Florida House panel talks beefed-up school choice oversight

Florida can strengthen oversight of its private schools that accept state scholarships without compromising their character.

That was the message a group of national experts and state school choice groups delivered to a state House panel after an Orlando Sentinel investigation raised questions about oversight.

That might require putting more staff in the state school choice office, giving parents better information about what happens in private schools and lifting statutory caps on site visits by Department of Education officials.

Adam Peshek of the Foundation for Excellence in Education explained to the House PreK-12 Innovation Subcommittee how regulation of Florida school choice programs compares to other states. The McKay scholarship program resembles other states’ special needs vouchers. But tax credit scholarship programs tend to be less regulated. Florida is home to “one of the more heavily regulated tax credit programs across the county.”

Some states, like Ohio and Indiana, had extensive regulation of private schools before private school choice programs took effect. Basketball-loving Hoosiers, for example, require private schools to be accredited before they can participate in athletics. States should be wary of adding new regulations, which can prevent quality private schools from participating.

That prompted a question by Rep. Robert Asencio, D-Miami: “Should we consider our regulations on traditional public schools?”Peshek said he felt public schools should get more freedom as parental choice proliferates. Florida lawmakers in recent years have pushed to deregulate the highest-performing public schools and use charter school-style autonomy to help turn around low-performing district schools.

“I think it’s a fair thing to say that as we move to systems where you have more consumer choice, the top-down regulations could be lessened,” he said.

Several members of the panel questioned statutory limits Department of Education staff’s ability to conduct random site visits of private schools that accept scholarships. The law limits the department to visiting seven schools that accept tax credit scholarships and three schools that accept McKay scholarships. It’s also allowed to visit schools with a history of compliance problems.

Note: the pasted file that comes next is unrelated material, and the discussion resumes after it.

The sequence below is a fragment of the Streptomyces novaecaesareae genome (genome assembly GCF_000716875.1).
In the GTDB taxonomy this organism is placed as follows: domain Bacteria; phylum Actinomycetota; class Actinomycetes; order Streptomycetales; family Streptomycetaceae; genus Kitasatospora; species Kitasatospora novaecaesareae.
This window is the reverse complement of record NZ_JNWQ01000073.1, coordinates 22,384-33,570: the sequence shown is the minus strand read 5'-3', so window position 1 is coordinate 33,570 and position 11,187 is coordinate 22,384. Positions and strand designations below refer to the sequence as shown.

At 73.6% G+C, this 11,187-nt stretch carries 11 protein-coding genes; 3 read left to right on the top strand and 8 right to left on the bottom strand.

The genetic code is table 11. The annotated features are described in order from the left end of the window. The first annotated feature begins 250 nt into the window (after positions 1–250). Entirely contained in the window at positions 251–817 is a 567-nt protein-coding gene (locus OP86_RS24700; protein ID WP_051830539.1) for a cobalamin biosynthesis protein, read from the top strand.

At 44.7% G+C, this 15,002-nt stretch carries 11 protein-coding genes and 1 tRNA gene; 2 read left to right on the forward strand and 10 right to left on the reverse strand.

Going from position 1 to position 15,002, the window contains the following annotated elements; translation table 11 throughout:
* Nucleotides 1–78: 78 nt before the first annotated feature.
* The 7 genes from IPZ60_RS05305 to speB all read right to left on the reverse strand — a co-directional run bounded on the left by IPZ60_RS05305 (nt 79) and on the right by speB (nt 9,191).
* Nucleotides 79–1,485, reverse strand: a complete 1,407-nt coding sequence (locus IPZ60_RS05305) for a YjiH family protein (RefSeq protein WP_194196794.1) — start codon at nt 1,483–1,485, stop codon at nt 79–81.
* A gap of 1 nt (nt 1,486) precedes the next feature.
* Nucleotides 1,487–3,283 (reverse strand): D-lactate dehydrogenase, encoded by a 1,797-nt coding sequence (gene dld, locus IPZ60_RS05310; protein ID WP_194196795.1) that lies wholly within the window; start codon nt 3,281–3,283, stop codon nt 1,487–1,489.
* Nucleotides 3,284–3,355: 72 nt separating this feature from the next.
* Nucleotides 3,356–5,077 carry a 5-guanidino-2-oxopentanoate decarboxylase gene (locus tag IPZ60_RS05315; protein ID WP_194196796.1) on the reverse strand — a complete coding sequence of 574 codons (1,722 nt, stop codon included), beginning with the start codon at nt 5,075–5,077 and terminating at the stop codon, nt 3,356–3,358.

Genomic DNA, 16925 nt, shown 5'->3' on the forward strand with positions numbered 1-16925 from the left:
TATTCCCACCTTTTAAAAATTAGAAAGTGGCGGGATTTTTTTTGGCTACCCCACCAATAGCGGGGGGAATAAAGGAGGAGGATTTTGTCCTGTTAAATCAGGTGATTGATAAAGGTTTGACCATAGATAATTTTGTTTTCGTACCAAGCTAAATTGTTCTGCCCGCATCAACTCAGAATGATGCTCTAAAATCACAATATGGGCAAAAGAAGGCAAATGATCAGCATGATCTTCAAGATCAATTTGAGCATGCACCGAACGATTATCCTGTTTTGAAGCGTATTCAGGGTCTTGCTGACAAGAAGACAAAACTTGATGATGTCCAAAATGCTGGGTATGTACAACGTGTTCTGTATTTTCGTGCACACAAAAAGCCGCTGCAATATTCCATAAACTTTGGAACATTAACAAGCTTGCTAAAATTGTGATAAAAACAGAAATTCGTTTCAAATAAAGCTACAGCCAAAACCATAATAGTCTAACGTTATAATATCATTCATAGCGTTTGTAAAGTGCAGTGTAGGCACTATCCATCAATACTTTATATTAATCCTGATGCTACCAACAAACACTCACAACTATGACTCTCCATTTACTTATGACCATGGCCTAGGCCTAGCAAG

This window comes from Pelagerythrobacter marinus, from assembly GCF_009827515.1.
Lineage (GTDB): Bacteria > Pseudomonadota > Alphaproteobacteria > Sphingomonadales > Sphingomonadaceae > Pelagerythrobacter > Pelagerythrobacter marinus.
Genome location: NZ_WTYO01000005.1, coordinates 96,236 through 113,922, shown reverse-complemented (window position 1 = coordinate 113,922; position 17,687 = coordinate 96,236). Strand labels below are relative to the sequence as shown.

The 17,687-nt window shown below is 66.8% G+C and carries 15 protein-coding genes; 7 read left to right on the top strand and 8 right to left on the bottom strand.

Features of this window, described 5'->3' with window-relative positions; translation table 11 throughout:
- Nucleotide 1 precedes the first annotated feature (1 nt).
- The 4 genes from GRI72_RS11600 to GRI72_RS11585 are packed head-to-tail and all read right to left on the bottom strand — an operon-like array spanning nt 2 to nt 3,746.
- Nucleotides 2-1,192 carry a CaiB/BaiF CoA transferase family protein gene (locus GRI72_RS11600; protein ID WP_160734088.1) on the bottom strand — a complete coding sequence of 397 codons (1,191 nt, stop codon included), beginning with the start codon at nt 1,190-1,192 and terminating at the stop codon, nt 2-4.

Robin Rennick, of the coalition of schools that accept McKay scholarships for children with special needs, said the caps were put in place when private school scholarship programs were new, and participating schools were wary of state oversight.

Now, she said, the state should lift those caps and conduct mandatory site visits on new schools that accept scholarships. It should also require McKay-accepting schools to produce “written contracts” that spell out the services students will receive, and to provide parents with quarterly updates on student progress, rather than the annual updates the law requires.

McKay schools range from the Growing Minds Center for Autism and Related Disabilities, which serves seven students in rural Gulf County, to schools that serve more than 1,000 students – of whom only a few dozen might receive scholarships. Rennick said her proposals would improve oversight without threatening that diversity.

“We need to be able to let McKay schools do what they do best, and one of the things is to be different,” she said.

One suggestion for other scholarship programs would increase the number of schools subject to financial oversight. Schools that receive more than $250,000 in either tax credit or Gardiner Scholarship funds have to submit financial reports to scholarship funding organizations (Step Up For Students, which publishes this blog, is one such organization.) Legislation passed earlier this year increases the consequences for schools that don’t meet this requirement. But lawmakers could combine scholarship programs when they calcualte the $250,000 threshold, subjecting more schools to financial oversight.

Another suggestion would require the state to receive school fire inspections directly from local fire departments, making it easier for officials to spot potential safety or compliance issues.

James Herzog, of the Florida Conference of Catholic Bishops, suggested the Department of Education might need additional staff to monitor reports and inspect more private schools in-person. Reps. Larry Lee, D-Port St. Lucie and Ralph Massulo, R-Lecanto made similar points.

Adam Miller, who directs the state’s school choice office, said simply: “We would be interested to have that discussion about necessary resources.”

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